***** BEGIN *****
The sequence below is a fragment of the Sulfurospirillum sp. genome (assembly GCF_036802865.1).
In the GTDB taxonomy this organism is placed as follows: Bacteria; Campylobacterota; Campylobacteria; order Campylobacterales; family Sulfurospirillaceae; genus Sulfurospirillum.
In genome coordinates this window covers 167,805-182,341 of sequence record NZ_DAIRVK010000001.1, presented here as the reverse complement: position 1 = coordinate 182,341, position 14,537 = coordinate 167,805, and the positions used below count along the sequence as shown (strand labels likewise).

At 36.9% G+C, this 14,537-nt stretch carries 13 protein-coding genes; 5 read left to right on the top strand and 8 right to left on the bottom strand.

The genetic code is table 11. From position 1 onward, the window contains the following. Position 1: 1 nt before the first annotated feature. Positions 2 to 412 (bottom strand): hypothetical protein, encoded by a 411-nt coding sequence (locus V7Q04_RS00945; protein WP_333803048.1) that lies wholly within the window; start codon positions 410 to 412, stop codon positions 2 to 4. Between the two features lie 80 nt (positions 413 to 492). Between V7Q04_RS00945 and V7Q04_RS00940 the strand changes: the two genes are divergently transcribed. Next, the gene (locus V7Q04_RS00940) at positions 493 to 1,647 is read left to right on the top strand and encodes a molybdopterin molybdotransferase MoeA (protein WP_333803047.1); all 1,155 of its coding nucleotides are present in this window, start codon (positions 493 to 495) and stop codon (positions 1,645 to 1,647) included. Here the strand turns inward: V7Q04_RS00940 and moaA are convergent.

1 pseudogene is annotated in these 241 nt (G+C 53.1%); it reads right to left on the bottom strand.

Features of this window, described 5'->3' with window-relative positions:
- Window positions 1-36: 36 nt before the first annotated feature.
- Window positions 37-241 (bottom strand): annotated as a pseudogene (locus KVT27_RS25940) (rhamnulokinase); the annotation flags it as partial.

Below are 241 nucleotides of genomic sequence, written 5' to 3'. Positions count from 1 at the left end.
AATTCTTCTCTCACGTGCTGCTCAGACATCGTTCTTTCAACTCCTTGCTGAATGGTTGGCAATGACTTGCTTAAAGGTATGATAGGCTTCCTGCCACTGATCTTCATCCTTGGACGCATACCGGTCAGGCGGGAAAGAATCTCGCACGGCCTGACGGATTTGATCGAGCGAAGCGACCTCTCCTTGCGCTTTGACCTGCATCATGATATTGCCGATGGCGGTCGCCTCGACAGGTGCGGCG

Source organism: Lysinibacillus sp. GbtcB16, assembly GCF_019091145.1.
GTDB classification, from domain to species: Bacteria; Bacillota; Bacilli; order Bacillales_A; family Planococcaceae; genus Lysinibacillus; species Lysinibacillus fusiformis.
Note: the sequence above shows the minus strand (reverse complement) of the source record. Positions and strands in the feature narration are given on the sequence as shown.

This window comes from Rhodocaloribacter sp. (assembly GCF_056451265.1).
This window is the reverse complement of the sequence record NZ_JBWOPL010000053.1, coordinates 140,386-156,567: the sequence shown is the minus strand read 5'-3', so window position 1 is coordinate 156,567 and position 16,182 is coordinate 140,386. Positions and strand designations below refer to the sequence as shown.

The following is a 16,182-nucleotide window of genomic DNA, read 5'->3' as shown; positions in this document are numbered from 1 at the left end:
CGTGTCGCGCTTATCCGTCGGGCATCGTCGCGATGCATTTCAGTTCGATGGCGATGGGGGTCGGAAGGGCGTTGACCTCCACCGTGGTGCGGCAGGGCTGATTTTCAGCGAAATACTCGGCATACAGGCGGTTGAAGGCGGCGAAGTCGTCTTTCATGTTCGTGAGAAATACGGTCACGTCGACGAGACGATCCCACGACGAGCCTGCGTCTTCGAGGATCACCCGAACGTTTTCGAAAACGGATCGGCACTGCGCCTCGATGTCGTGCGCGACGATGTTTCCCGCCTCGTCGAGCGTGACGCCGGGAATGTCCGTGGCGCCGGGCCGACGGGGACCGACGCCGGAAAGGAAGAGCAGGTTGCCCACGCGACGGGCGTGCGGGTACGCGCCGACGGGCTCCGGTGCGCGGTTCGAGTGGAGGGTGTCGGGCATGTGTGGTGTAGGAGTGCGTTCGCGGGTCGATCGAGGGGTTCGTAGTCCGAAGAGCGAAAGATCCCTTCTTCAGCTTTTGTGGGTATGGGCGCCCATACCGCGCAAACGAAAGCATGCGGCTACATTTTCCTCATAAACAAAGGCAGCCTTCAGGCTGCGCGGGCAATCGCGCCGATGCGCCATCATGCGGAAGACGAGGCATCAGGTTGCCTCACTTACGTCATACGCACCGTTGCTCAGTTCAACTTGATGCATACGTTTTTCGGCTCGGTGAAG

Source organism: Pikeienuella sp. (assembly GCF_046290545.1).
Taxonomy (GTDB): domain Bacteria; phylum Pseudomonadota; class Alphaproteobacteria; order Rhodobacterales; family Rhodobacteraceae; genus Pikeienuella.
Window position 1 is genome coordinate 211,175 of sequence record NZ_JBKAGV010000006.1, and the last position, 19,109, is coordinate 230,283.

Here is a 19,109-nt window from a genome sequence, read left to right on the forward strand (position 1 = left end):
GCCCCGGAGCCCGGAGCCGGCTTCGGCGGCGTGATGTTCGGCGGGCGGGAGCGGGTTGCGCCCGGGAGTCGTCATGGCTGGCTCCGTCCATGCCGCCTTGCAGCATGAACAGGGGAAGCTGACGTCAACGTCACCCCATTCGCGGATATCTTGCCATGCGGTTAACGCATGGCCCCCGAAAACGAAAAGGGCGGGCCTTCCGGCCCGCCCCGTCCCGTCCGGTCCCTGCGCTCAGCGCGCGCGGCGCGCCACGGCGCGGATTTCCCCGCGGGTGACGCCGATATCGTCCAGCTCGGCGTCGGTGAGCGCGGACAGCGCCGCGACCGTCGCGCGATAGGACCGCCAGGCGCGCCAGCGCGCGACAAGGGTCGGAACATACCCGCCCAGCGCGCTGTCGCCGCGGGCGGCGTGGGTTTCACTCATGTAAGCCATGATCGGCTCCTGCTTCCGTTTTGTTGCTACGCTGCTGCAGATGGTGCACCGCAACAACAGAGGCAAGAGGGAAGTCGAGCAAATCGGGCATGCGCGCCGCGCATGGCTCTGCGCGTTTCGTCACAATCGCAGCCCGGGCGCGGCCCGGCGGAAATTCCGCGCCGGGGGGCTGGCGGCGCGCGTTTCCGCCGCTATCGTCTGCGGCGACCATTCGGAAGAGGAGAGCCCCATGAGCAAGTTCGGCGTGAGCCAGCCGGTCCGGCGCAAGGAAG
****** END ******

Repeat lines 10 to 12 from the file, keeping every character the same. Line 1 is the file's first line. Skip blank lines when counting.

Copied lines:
Below are 241 nucleotides of genomic sequence, written 5' to 3'. Positions count from 1 at the left end.
AATTCTTCTCTCACGTGCTGCTCAGACATCGTTCTTTCAACTCCTTGCTGAATGGTTGGCAATGACTTGCTTAAAGGTATGATAGGCTTCCTGCCACTGATCTTCATCCTTGGACGCATACCGGTCAGGCGGGAAAGAATCTCGCACGGCCTGACGGATTTGATCGAGCGAAGCGACCTCTCCTTGCGCTTTGACCTGCATCATGATATTGCCGATGGCGGTCGCCTCGACAGGTGCGGCG

Source organism: Lysinibacillus sp. GbtcB16, assembly GCF_019091145.1.